Deetz recasts the image of the plantation cook as a figure of power, dignity, and, frequently, resistance. This is a lively and insightful account of a still-largely-unfamiliar aspect of the history of American slavery.~Publishers Weekly
Be aware that this is not a cookbook. Instead, this is a book of history and a chance to set it straight. Yes, there are old-timey half-recipes in here but really, Bound to the Fire is meant for opening eyes, rather than mouths.~Courier-Tribune
A fascinating look at day-to-day work of Virginia cooks, the powers they wielded, and how they influenced what [you] eat. Americans must look beyond stereotypes and be mindful of those who literally nourished a nation. Be aware that this is not a cookbook. Instead, this is a book of history and a chance to set it straight. Yes, there are old-timey half-recipes in here but really, Bound to the Fire is meant for opening eyes, rather than mouths.~Gazette-Journal
Deetz takes on the challenging task of examining the history of enslaved cooks through an archaeology of kitchens and outbuildings and by tracing outlines of individual lives from scant historical records. The result is a fascinating account, illustrative of the invisibility of individuals whose work was central to the public performance of plantation culture.~Choice
[Deetz] does us a great service of expanding the literature connecting African and African American foodways with those with which we are familiar.~H-Net Reviews
Bound to the Fire is a stew of many parts: biography, autobiography, recipes, cultural history, architectural-plan analysis, a review of archeological evidence, fragments of the imagined inner life of a cook, and more, all suspended in the salty broth of Deetz's outrage over culinary erasure, epicurean appropriation, and kitchen deceptions. With this dish, Deetz renders visible the lives of a specific group of domestic servants: black cooks enslaved on Virginia plantations tasked solely with preparing meals for the planter's table.~Public Books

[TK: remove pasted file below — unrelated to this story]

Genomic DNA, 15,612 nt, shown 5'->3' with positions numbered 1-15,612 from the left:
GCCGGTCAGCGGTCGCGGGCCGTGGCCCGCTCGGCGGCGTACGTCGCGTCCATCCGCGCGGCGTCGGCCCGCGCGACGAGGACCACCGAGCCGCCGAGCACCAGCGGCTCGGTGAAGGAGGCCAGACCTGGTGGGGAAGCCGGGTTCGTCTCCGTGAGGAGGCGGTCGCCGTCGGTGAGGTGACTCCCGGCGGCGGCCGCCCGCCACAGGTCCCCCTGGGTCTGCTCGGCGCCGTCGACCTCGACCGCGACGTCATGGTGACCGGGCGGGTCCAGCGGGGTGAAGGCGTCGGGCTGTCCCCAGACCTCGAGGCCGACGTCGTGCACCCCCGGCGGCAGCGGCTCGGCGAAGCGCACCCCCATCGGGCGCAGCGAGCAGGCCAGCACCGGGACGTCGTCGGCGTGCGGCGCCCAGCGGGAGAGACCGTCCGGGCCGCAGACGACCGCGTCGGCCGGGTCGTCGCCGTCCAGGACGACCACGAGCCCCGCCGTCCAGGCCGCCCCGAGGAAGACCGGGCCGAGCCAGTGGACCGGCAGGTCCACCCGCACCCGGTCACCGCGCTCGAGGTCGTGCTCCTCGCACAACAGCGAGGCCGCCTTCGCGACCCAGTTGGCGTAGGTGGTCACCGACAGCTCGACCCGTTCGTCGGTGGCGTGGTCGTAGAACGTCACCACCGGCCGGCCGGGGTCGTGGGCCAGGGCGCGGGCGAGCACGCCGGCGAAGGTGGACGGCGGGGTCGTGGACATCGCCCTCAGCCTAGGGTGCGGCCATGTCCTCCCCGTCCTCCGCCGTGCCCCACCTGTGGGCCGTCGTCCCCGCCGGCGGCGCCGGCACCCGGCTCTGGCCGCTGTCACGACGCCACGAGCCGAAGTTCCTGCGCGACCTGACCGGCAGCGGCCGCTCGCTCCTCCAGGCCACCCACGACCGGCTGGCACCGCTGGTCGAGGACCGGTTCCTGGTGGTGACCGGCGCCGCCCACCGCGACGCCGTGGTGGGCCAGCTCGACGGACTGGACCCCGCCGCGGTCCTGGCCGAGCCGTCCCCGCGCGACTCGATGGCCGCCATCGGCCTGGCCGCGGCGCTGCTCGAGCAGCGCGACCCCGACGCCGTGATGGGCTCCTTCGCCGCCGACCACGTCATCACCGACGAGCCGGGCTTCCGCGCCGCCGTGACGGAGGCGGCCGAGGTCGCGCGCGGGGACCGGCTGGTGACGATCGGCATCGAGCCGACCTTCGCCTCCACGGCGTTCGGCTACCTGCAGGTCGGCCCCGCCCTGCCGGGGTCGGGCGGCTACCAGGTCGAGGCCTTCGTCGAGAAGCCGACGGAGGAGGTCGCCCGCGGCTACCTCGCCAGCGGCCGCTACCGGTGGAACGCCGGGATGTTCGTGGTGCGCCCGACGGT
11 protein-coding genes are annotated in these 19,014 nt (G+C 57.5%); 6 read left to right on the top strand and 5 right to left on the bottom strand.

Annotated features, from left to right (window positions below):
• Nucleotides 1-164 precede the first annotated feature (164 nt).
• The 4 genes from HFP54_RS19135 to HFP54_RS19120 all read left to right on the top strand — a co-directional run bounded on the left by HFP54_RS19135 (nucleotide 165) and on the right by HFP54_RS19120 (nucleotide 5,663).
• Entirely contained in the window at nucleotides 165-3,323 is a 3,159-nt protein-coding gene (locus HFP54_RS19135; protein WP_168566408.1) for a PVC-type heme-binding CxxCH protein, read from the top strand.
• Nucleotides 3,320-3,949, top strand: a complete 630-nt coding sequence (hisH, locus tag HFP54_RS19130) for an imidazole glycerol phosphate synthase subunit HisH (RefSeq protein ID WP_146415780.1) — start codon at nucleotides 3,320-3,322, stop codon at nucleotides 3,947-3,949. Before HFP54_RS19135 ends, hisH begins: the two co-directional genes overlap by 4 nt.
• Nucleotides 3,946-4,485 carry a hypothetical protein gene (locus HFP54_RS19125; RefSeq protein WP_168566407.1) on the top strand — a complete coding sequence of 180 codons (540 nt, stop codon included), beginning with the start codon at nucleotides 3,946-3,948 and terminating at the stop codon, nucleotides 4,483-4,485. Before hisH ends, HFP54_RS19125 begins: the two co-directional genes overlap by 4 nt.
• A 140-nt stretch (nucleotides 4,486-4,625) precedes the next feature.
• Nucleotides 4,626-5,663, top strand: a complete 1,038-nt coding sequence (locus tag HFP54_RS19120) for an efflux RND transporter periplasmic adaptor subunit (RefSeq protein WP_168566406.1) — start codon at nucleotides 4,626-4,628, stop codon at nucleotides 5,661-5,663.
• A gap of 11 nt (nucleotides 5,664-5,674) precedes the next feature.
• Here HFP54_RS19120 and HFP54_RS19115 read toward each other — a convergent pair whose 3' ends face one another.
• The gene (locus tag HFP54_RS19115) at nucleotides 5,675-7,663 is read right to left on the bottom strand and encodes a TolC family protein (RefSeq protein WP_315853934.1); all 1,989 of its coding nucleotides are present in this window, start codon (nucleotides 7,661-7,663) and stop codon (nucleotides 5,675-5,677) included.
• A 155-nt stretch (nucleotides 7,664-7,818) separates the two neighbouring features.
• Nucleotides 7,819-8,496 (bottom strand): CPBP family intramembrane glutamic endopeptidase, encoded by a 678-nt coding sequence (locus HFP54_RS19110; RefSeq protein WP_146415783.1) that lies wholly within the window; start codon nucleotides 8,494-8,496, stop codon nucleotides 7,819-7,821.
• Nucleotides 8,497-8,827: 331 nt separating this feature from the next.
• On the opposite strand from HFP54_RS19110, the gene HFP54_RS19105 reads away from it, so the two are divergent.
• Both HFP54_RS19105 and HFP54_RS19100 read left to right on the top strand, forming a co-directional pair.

Bound to the Fire addresses everything from recipes to the garbage behind the slave kitchen, from 'cook wanted' advertisements to family letters, from legal documents to slave narratives. Deetz creates a multifaceted picture of slave life and reminds us of the importance of such details as the size of the hearth, the weight of the pans the cook had to hoist, the number of people it took to get a big meal on the table, and how cooks learned the arithmetic necessary for kitchen work.... Bound to the Fire is... an invitation to reconsider a critical and often misunderstood figure in the slaveholding world...~Legacy 36.2